World

Duterte To Tell Trump To Mind His Own Business If He Brings Up Human Rights Like Obama

Philippine President Rodrigo Duterte advised President Donald Trump against calling him out for human rights violations as his predecessor did.

“You want to ask a question, I’ll give you an answer. Lay off,” Duterte told reporters Wednesday before departing for Vietnam. “That is not your business. That is my business. I take care of my country and I will nurture my country to health.”

The bombastic leader has been waging a bloody war on drugs since he took power last year, and thousands of Filipinos have perished. Former President Barack Obama’s administration was critical of this anti-narcotics campaign, raising concerns about extrajudicial killings and severe human rights violations. In response, Duterte railed against Obama, calling him a “son of a whore” and also telling him he can “go to hell.”

It is unclear whether Trump will follow in Obama’s footsteps on this issue.

After Trump and Duterte spoke on the phone in May, the president said his Filipino counterpart¬†was doing an “unbelievable job on the drug problem.” The White House, however, has suggested¬†the issue of human rights could come up during the president’s visit to the Philippines.

Bilateral relations between the U.S. and the Philippines have dramatically improved since Trump took office. Under the previous administration, Duterte, the leader of a long-time U.S. ally, declared his “separation from America,” but he appears to be responding positively to the Trump administration. “I am your humble friend,” the Philippine president told Secretary of State Rex Tillerson in August.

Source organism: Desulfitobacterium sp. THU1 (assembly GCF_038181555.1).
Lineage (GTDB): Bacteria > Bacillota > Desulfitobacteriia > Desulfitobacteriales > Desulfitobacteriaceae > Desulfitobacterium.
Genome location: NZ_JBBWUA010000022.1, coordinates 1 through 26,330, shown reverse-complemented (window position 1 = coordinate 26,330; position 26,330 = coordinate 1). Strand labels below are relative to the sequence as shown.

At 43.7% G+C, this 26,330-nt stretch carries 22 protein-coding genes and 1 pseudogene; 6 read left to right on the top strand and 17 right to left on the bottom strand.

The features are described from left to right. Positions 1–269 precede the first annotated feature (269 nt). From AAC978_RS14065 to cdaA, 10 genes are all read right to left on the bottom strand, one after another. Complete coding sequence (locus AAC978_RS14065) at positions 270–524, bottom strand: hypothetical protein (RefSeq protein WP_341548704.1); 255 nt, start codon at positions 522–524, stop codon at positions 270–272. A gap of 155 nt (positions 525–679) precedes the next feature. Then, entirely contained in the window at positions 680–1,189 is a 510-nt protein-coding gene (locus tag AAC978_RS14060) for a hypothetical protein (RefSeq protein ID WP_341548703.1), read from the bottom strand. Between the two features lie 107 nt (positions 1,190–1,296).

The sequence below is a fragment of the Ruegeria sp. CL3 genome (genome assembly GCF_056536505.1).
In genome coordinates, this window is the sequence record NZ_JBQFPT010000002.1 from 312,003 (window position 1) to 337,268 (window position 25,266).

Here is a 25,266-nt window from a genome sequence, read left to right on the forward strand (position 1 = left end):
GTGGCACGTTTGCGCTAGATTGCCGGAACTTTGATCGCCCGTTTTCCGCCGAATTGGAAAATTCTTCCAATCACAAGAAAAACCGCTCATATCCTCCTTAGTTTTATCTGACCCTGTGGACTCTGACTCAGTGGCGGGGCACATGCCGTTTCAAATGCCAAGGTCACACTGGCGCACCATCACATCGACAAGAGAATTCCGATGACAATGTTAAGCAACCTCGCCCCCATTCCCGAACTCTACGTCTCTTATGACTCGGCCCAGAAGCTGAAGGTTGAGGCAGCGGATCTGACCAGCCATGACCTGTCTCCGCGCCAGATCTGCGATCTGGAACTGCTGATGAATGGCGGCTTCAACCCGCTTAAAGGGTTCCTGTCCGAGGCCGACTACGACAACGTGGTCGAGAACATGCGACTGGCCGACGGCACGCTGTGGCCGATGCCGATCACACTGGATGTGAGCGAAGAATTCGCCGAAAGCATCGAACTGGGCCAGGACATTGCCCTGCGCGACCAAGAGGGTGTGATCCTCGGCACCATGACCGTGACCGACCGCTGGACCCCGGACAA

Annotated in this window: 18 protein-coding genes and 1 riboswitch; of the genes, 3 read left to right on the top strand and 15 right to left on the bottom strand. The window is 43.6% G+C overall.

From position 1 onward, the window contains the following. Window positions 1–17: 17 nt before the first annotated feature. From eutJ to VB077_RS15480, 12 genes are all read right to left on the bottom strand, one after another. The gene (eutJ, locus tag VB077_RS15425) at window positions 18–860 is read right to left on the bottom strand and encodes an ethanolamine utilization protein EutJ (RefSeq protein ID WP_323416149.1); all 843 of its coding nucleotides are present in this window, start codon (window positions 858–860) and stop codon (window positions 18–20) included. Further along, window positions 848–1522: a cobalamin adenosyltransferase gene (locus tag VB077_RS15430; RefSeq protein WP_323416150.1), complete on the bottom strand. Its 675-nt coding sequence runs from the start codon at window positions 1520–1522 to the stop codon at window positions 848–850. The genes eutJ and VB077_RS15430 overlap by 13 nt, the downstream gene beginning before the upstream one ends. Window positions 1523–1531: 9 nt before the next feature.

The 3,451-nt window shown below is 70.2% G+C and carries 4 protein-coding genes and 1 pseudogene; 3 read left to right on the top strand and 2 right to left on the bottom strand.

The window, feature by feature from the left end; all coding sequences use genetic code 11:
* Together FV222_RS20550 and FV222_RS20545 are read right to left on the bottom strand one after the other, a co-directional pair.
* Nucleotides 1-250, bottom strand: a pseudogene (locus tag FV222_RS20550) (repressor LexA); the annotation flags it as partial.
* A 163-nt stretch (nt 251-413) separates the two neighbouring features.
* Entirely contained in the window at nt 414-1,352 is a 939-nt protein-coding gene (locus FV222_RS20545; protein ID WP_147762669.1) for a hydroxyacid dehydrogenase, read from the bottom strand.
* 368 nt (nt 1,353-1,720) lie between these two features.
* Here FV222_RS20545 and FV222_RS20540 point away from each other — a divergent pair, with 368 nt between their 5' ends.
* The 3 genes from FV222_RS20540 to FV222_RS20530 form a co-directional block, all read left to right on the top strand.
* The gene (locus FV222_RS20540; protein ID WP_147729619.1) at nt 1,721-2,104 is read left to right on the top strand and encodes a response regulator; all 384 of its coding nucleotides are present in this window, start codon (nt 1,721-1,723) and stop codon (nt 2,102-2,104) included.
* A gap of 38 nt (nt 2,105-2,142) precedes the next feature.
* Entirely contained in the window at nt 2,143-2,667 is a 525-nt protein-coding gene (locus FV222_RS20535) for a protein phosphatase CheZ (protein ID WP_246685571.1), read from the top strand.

Duterte thanked the U.S. in September for its assistance in a bloody fight against Muslim militants with ties to the Islamic State. “Without their help, we would be having a hard time. Thank you,” he said.

The issue of human rights in the Philippines is complicated as violations run contrary to American values, but expressing dissatisfaction with the Filipino leadership could negatively impact an important regional alliance. The president has, so far, handled his trips to Japan, South Korea, and China without incident. The world will have to wait and see what he decides to do in the Philippines.

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